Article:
"The eyes of the snakes looked dustily at him---or seemed to. Doc went on, "Let me put it this way: there is nothing I can do. They say of an amputee that he remembers his leg. Well, I remember this girl. I am not whole without her. I am not alive without her....more
I just finished this one this morning. Utterly, utterly brilliant. I read Cannery Row a while ago and bought Sweet Thursday a while ago too. Since the bairns came along, my books tend to be consumed in audio fashion rather than in the more tangible paper form. As we were travelling to Scotland and back recently and would be spending time in a B&B, I thought I would take a book along. I grabbed this one off my shelf and was hooked right from the start.

It's hard to describe why this is so goo...more
sweet thursday, 1954, penguin books paperback...not this edition, but an edition from 1986...same amount of pages, 272. i don't believe i read this yet...have read Cannery Row, at least twice...the 1st time sometime around 1978-79...and then again last year, 2012...or maybe it was the year before.

a dedication: for elizabeth with love

there's a prologue to this one...begins:
one night mack lay back on his bed in the palace flophouse and he said, "i ain't never been satisfied with that book cannery...more
published nearly a decade after cannery row, sweet thursday is a revisiting of the characters popularized in steinbeck's earlier work. the row again serves as the backdrop, though this time during the years following world war ii. old faces abound (doc, mack, hazel, eddie), as do some new ones. the bear flag, the palace flophouse, western biological, and lee chong's (under new management) are each here as well, and life on the row seems to have sauntered on all the while.

sweet thursday is as ric...more
Sweet Thursday is the sequel to Cannery Row, one of my favorite of Steinbeck’s books. I’ve read the epic masterpieces, like East of Eden and Grapes of Wrath. I’ve read the shorter morality tales, like Of Mice and Men and The Pearl. Yet after all of those brilliant works, my favorites remain his road trip memoir, Travels with Charley, and Cannery Row. I may get more depth and inner turmoil from his other works, but these are the ones I relate, the ones I want to return to.

Sweet Thursday quickly...more
Had I known this was a sequel to Cannery Row, I would have read this the minute I finished Cannery Row. (How did I not know there was a sequel to Cannery Row!) But, thank you, Elmore Leonard. I decided that this year, I’m taking my favorite authors and reading the books they’ve read. To follow that thread, that slow-burn rapture, the world unfolding from a singular point of view. And thus: I found Sweet Thursday, the sequel to Cannery Row, from the man that makes more sense than anybody that he’...more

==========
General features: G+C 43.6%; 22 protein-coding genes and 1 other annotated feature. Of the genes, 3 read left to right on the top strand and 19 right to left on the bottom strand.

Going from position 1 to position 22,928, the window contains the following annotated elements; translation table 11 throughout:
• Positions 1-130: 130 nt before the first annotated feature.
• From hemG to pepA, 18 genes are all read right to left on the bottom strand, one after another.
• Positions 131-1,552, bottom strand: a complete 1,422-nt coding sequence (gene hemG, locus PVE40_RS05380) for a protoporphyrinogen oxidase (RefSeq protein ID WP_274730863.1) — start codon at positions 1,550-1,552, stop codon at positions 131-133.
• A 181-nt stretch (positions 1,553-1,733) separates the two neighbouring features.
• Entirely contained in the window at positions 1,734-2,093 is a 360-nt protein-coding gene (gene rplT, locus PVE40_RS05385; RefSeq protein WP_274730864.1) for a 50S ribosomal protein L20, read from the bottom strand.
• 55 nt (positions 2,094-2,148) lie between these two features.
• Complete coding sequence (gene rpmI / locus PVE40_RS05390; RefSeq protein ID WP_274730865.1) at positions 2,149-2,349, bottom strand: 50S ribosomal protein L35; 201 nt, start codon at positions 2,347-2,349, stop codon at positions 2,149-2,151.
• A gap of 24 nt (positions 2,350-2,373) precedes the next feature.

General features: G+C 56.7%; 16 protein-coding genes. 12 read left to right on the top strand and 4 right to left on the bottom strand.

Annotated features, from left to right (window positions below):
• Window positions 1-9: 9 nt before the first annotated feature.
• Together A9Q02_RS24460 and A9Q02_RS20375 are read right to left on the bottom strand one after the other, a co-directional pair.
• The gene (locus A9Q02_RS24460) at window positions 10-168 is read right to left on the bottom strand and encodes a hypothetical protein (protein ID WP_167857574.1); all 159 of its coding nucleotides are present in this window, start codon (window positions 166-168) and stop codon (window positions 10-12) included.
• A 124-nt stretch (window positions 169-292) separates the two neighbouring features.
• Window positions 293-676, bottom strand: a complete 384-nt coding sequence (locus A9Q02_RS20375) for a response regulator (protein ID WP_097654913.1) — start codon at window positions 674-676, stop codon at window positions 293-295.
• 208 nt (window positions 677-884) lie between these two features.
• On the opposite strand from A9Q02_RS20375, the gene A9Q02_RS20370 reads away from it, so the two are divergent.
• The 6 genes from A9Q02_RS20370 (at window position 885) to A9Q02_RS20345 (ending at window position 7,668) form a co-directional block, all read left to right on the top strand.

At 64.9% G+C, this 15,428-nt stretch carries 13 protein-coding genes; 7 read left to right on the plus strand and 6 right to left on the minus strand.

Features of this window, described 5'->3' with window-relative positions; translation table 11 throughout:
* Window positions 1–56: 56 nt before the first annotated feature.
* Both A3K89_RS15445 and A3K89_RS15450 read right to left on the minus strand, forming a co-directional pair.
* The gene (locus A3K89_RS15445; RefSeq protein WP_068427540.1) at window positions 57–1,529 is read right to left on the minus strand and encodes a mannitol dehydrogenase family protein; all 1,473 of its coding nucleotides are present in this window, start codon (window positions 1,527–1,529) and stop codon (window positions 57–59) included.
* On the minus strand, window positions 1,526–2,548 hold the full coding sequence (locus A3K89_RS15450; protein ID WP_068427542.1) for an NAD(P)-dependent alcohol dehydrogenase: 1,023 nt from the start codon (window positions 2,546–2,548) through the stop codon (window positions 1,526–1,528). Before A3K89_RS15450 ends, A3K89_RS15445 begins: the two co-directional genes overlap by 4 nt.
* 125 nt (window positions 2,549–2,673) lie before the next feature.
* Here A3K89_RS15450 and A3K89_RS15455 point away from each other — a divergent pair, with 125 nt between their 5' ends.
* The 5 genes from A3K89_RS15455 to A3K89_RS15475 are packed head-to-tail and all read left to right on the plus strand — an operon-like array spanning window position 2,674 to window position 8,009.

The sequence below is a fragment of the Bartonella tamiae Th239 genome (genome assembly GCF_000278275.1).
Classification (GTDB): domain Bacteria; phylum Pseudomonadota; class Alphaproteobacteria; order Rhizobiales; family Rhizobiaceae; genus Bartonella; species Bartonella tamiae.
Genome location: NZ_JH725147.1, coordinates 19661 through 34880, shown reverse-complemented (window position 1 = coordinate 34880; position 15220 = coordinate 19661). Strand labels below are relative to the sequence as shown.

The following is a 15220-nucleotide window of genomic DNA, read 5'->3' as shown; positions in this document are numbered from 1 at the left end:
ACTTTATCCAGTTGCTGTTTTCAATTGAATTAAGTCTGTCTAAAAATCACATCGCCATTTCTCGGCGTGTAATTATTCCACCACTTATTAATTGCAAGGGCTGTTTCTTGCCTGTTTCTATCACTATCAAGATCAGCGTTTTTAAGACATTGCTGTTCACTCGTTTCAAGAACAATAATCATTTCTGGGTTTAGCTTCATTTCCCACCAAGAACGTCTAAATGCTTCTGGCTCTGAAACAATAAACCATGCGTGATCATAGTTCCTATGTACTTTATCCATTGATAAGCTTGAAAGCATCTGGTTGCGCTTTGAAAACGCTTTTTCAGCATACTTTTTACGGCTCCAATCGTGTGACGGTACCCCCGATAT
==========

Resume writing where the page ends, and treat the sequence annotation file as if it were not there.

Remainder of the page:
“Sweet Thursday” by John Steinbeck is a “sweet” story, very uncharacteristic of the Steinbeck who wrote “Grapes of Wrath (1939),” or “Of Mice and Men (1937).” It is not considered one of his great novels, yet it is worth reading, and I’m glad I did (it was a book club selection). It took me a while to get into it, but somewhere along the way (more than 50 pages) I was drawn in. It is supposedly a sequel to “Cannery Row (1945),” and includes many of the same characters but in a post World War II...more
Jan C
I read this before, years ago. When I was in junior high-high shcool (I guess calling it junior high kind of dates me), the girl friend and I went on a real Steinbeck jag. I still remember her coming back from Pentwater one summer, I'm sitting on the balcony, and she's coming down the street yelling that she just read the greaterst book. Not sure it was this one, I think it was Cannery Row, which was the precursor to this book.

It's funny, most of the stories that I remember from the movie "Canne...more
Sequel to Cannery Row this may be, but this is an entirely different book that we're dealing with.

What I missed most in Sweet Thursday, that had been present in Cannery Row were the beautiful passages of nature writing. We still have Doc visiting the tidal fields but there's no magic in there. Aside from such lyrical musings on the perfect days of the title, there's nothing like it to be found. Instead of the place we get the people; shoddy, post-war versions of people.

OK, so that may come off...more
My Take:
Sweet. The relationships of the town are endearing. Suzy is difficult to care about, but grows on you after awhile. It is about love led astray - it seems really simple concept of getting these two together. I can't say that it affected me though, but I do like that Suzy broke away to try to make it on her own, without any help. It shows a strong, independent woman, which I appreciate rather than a weak woman stereotype. I believe in self-sufficiency, but can also appreciate a hand when...more
Primero Fin
It is impossible for me to separate Sweet Thursday from Cannery Row - so I cannot objectively comment on Sweet Thursday as a standalone novel.

Cannery Row is one of my favorite novels. Beginning as a high school assignment and continuing over the next 40 years I have read it a dozen times. Someone told me that Steinbeck wrote Cannery Row as a gift to the country during WWII - as something to make people happy. He succeeded in that goal. Cannery Row is simply magical. It has that certain 'somethi...more
Both more focused and more flighty than "Cannery Row," this nine-years-later sequel (1954) surely is one of John Steinbeck's most fun and delightful books. From the get-go, it's obvious things have changed a bit in Cannery Row, and Steinbeck's approach has, too. In the prologue, Palace Flophouse dweller Mack is complaining to a cohort about the first book, including the lack of chapter titles. "Sweet Thursday," it turns out, becomes the only Steinbeck novel with chapter titles (and often with ob...more
Miss Karen Jean Martinson